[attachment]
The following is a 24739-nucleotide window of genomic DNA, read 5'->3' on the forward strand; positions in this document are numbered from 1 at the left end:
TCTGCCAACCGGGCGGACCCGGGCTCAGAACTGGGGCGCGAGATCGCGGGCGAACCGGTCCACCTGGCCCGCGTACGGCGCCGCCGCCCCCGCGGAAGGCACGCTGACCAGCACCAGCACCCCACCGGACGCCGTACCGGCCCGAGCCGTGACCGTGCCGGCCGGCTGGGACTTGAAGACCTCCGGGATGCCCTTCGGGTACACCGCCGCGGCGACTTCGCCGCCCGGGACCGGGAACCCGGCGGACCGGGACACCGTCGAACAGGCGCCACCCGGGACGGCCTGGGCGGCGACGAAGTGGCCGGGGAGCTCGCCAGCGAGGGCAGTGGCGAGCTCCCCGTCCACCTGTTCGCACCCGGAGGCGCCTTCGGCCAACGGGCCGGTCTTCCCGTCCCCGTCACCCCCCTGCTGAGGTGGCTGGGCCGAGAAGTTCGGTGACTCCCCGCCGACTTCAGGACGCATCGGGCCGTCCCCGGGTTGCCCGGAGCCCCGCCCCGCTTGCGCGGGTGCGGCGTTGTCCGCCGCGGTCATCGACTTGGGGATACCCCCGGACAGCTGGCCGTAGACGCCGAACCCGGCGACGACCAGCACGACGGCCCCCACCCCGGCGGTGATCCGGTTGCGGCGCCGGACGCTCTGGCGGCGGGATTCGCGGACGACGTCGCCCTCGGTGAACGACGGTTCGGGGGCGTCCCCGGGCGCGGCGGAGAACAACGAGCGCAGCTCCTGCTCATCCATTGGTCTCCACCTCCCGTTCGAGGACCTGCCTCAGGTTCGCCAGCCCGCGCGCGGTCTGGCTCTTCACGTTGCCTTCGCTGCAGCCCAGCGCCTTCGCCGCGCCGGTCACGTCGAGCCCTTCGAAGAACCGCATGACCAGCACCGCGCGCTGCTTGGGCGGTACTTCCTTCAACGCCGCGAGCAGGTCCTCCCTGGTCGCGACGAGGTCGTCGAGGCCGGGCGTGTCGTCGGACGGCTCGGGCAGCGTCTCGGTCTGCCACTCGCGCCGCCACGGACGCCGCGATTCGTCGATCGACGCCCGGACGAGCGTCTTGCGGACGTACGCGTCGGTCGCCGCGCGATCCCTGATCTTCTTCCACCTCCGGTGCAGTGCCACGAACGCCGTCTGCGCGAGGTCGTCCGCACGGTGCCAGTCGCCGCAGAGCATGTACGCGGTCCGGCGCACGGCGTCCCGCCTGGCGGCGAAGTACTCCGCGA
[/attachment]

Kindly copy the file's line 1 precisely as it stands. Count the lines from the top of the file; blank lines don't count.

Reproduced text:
The following is a 24739-nucleotide window of genomic DNA, read 5'->3' on the forward strand; positions in this document are numbered from 1 at the left end: